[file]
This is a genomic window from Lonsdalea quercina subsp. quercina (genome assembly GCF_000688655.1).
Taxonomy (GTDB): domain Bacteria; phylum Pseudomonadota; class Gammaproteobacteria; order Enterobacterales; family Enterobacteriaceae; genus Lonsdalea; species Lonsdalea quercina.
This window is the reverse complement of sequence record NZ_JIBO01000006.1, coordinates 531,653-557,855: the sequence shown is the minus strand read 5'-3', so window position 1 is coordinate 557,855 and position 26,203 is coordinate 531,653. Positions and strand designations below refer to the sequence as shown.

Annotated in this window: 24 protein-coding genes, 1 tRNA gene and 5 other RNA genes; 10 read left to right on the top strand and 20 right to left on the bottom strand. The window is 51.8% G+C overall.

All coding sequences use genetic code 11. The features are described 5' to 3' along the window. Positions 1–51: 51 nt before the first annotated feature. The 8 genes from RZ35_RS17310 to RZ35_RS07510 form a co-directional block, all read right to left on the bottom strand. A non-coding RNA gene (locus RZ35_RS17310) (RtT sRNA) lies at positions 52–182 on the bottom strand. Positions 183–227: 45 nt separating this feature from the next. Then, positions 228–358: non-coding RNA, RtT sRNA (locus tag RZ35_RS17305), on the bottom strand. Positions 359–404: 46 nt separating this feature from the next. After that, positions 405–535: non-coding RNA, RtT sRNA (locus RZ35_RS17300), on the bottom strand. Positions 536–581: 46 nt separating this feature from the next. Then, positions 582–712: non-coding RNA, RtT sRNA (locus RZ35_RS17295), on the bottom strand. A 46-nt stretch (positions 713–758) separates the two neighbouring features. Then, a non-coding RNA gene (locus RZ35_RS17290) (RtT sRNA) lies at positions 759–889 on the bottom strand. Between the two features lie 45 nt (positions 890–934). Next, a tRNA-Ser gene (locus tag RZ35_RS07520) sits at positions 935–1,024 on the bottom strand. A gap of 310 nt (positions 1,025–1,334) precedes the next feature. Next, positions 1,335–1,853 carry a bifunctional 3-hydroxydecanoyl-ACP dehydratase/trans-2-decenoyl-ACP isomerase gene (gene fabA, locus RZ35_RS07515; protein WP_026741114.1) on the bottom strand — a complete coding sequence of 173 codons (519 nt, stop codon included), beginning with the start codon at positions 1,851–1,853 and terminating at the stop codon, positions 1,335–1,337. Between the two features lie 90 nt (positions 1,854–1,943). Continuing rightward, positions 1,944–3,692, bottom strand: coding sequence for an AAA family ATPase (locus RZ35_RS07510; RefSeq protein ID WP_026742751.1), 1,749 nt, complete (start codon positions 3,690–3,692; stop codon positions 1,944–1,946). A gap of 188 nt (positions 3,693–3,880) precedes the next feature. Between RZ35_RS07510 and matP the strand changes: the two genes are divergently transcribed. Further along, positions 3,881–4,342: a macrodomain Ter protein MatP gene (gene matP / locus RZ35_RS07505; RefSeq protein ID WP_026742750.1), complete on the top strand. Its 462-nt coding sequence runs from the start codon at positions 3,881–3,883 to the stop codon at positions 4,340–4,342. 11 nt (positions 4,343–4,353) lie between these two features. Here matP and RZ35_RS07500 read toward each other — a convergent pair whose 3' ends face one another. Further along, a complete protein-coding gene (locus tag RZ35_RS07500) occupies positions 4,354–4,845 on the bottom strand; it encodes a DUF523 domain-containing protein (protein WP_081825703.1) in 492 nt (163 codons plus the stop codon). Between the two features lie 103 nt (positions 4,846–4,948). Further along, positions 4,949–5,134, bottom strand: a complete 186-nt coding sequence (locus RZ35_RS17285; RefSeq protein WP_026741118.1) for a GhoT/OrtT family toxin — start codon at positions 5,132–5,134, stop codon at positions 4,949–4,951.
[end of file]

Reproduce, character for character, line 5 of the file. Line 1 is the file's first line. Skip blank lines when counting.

All coding sequences use genetic code 11. The features are described 5' to 3' along the window. Positions 1–51: 51 nt before the first annotated feature. The 8 genes from RZ35_RS17310 to RZ35_RS07510 form a co-directional block, all read right to left on the bottom strand. A non-coding RNA gene (locus RZ35_RS17310) (RtT sRNA) lies at positions 52–182 on the bottom strand. Positions 183–227: 45 nt separating this feature from the next. Then, positions 228–358: non-coding RNA, RtT sRNA (locus tag RZ35_RS17305), on the bottom strand. Positions 359–404: 46 nt separating this feature from the next. After that, positions 405–535: non-coding RNA, RtT sRNA (locus RZ35_RS17300), on the bottom strand. Positions 536–581: 46 nt separating this feature from the next. Then, positions 582–712: non-coding RNA, RtT sRNA (locus RZ35_RS17295), on the bottom strand. A 46-nt stretch (positions 713–758) separates the two neighbouring features. Then, a non-coding RNA gene (locus RZ35_RS17290) (RtT sRNA) lies at positions 759–889 on the bottom strand. Between the two features lie 45 nt (positions 890–934). Next, a tRNA-Ser gene (locus tag RZ35_RS07520) sits at positions 935–1,024 on the bottom strand. A gap of 310 nt (positions 1,025–1,334) precedes the next feature. Next, positions 1,335–1,853 carry a bifunctional 3-hydroxydecanoyl-ACP dehydratase/trans-2-decenoyl-ACP isomerase gene (gene fabA, locus RZ35_RS07515; protein WP_026741114.1) on the bottom strand — a complete coding sequence of 173 codons (519 nt, stop codon included), beginning with the start codon at positions 1,851–1,853 and terminating at the stop codon, positions 1,335–1,337. Between the two features lie 90 nt (positions 1,854–1,943). Continuing rightward, positions 1,944–3,692, bottom strand: coding sequence for an AAA family ATPase (locus RZ35_RS07510; RefSeq protein ID WP_026742751.1), 1,749 nt, complete (start codon positions 3,690–3,692; stop codon positions 1,944–1,946). A gap of 188 nt (positions 3,693–3,880) precedes the next feature. Between RZ35_RS07510 and matP the strand changes: the two genes are divergently transcribed. Further along, positions 3,881–4,342: a macrodomain Ter protein MatP gene (gene matP / locus RZ35_RS07505; RefSeq protein ID WP_026742750.1), complete on the top strand. Its 462-nt coding sequence runs from the start codon at positions 3,881–3,883 to the stop codon at positions 4,340–4,342. 11 nt (positions 4,343–4,353) lie between these two features. Here matP and RZ35_RS07500 read toward each other — a convergent pair whose 3' ends face one another. Further along, a complete protein-coding gene (locus tag RZ35_RS07500) occupies positions 4,354–4,845 on the bottom strand; it encodes a DUF523 domain-containing protein (protein WP_081825703.1) in 492 nt (163 codons plus the stop codon). Between the two features lie 103 nt (positions 4,846–4,948). Further along, positions 4,949–5,134, bottom strand: a complete 186-nt coding sequence (locus RZ35_RS17285; RefSeq protein WP_026741118.1) for a GhoT/OrtT family toxin — start codon at positions 5,132–5,134, stop codon at positions 4,949–4,951.